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Russell Crowe’s directional debut has him star as an Australian farmer in 1919 who travels to Gallipoli to find the sons he lost in the Great War. The title The Water Diviner refers to his character’s ability to track down water in what appear to be deserts in his home country.
This title also has a second meaning relating to the man’s quest for his children, in that it can only be through some divine intervention that he could find his children.
Speaking of divine intervention, because a considerable amount of this film takes place in tumultuous post-war Turkey, elements of Islam have to be shown. Unlike in a number of war related movies in recent years, I’m happy to say that this religion is treated with some level of respect and dignity.
Another excellent element of this film is the emotional punch of a number of the moments. There are a couple of moments that Crowe allowed to play out very naturally and it worked so well.
I was also impressed by the “romantic sub-plot” which thankfully did not end up becoming romantic. This relationship is between Crowe’s character and a Turkish woman (played by Olga Kurylenko) who lost her husband in the same battle he lost his sons. I say “thankfully” as these two share enough of a connection through the love of friendship that grows between them that introducing elements of romance, just because they are attractive people of opposite sex would have dampened the drama.
Crowe should be proud for directing his first film so excellently. The only issues I have with his direction are simply nit-picks of style (for example the use of time, event and location indicating titles at various points) and some problems with the visual effects in the reasonably good opening scene showing the final morning of the Battle of Gallipoli.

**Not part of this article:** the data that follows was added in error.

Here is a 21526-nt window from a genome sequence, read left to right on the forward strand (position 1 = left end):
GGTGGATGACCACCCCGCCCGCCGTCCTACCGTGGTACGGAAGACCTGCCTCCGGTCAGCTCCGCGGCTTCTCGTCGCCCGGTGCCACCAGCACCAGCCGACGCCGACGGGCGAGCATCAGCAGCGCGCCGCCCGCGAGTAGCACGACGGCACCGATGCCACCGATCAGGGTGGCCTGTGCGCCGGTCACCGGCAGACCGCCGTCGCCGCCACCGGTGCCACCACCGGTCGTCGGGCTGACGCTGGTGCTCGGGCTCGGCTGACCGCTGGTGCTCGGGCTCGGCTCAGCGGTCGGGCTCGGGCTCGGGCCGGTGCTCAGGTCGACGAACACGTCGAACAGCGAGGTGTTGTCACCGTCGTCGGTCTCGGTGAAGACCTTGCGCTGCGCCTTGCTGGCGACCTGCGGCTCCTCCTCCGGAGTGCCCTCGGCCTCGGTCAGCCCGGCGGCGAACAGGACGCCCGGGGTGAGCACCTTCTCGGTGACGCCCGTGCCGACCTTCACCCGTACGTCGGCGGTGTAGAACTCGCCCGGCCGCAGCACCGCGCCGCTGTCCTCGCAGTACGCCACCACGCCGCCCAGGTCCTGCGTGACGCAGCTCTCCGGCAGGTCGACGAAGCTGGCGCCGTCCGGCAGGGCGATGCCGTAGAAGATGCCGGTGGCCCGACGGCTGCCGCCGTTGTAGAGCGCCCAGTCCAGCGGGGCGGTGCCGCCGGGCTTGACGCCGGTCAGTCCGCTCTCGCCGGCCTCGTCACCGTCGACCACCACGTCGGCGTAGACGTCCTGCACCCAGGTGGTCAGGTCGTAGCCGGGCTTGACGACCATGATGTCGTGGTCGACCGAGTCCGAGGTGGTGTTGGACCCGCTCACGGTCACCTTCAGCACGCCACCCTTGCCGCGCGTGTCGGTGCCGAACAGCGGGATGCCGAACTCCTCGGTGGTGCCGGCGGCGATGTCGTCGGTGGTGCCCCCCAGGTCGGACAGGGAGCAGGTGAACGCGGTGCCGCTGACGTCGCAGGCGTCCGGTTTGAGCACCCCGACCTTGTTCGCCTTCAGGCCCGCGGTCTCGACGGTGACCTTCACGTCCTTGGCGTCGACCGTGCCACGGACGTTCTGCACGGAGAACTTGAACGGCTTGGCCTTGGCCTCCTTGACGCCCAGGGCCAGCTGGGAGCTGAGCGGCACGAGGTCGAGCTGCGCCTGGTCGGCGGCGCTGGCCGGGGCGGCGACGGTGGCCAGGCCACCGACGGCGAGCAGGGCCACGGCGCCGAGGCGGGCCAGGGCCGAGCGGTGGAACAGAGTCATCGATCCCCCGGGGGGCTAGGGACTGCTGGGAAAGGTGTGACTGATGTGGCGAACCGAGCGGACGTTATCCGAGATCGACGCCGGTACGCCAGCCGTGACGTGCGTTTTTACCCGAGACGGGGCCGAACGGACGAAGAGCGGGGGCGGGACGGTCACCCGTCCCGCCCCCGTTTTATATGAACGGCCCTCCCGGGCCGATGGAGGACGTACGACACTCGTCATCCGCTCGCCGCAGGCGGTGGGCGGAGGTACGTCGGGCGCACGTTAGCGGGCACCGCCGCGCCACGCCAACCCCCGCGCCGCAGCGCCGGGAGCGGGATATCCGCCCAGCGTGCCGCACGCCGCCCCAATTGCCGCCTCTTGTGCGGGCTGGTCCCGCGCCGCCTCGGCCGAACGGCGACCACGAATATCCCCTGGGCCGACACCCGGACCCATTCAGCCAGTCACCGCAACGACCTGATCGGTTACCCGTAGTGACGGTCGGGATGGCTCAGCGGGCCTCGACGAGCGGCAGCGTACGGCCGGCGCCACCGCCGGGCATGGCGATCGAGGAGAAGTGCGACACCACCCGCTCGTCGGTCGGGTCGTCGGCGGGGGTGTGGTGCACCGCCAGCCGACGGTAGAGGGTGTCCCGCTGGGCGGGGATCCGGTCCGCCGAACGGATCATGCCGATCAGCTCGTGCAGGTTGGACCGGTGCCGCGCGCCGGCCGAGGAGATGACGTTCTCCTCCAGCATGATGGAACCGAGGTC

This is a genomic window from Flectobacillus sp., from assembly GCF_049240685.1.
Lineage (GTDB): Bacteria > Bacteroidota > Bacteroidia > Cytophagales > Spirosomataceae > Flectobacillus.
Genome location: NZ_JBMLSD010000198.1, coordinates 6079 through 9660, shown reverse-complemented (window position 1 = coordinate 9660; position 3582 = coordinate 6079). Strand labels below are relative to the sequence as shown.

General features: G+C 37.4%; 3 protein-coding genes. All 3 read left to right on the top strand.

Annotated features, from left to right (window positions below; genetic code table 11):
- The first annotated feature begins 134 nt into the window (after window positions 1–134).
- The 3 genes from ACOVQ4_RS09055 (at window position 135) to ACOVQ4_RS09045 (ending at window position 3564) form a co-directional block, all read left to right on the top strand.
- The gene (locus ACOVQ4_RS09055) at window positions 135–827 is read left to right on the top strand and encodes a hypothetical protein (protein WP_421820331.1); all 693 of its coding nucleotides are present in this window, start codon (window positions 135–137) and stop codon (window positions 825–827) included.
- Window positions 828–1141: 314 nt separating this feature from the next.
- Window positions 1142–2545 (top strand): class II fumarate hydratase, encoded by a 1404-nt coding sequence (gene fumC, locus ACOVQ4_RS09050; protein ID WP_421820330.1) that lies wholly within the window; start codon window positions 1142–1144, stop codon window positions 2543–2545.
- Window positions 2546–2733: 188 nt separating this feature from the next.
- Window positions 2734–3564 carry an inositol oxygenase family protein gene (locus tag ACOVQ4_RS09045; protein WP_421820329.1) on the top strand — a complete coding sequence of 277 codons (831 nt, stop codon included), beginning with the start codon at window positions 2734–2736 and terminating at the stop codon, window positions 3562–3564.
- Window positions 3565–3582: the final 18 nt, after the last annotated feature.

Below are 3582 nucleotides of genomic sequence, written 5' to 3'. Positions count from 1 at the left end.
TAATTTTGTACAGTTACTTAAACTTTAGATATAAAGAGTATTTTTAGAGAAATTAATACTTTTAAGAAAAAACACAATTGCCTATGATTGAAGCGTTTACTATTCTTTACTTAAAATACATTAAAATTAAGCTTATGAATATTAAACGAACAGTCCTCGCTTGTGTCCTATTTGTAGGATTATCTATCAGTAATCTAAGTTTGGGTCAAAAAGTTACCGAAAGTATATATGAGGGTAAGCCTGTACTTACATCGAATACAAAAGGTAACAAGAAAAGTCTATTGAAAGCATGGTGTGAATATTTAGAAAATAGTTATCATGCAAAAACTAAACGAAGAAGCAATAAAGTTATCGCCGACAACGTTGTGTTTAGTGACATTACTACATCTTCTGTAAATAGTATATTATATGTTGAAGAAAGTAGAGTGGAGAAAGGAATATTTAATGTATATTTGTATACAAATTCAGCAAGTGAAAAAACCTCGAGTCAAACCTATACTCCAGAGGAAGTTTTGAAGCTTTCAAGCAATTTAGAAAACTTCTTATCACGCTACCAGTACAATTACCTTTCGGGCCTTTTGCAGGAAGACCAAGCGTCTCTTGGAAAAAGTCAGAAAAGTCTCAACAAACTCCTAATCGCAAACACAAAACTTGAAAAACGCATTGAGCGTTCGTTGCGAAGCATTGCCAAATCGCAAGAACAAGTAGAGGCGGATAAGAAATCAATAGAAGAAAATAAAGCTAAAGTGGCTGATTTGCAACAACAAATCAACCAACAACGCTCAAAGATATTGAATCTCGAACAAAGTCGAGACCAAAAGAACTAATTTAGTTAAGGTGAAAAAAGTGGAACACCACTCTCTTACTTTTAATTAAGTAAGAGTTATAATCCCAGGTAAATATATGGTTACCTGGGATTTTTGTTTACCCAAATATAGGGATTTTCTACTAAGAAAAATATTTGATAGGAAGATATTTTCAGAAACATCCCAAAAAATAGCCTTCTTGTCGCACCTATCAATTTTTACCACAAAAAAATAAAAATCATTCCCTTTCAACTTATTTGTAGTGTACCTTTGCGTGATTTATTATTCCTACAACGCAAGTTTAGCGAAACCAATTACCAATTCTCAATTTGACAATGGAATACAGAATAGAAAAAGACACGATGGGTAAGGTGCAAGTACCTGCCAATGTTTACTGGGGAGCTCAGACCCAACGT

Another issue I had at first glance is with the nature of the divine way in which the man finds water and attempts to find his sons. He explains his method of “feeling for the water” in a silent montage scene that I did not particularly care for. I thought at first that if he did explain to us the way he found the water, it would make his miracle based strategy for finding his kids easier to stomach.
However, as I thought more about it, this is a cynical man who has lost faith in his God yet not in his sons or his own will. That is a pretty deep piece of characterisation I must say. And if we were to hear of any scientific reason for his water finding gift, we’d lose some of his duality, battling between the harshness of the excellently captured chaos of the post WW1 period and the divine.
All in all this is a very good film about the love of a father for his children.
N.B. Don’t watch this film’s trailer. It spoils way too much.
Recommended Scenario: When you want to see a man’s odyssey to save the ones he cares about when all around him is the remains of destruction.
If what I have written tells you that you would like this film, you can book tickets to see it at your local Cineworld here.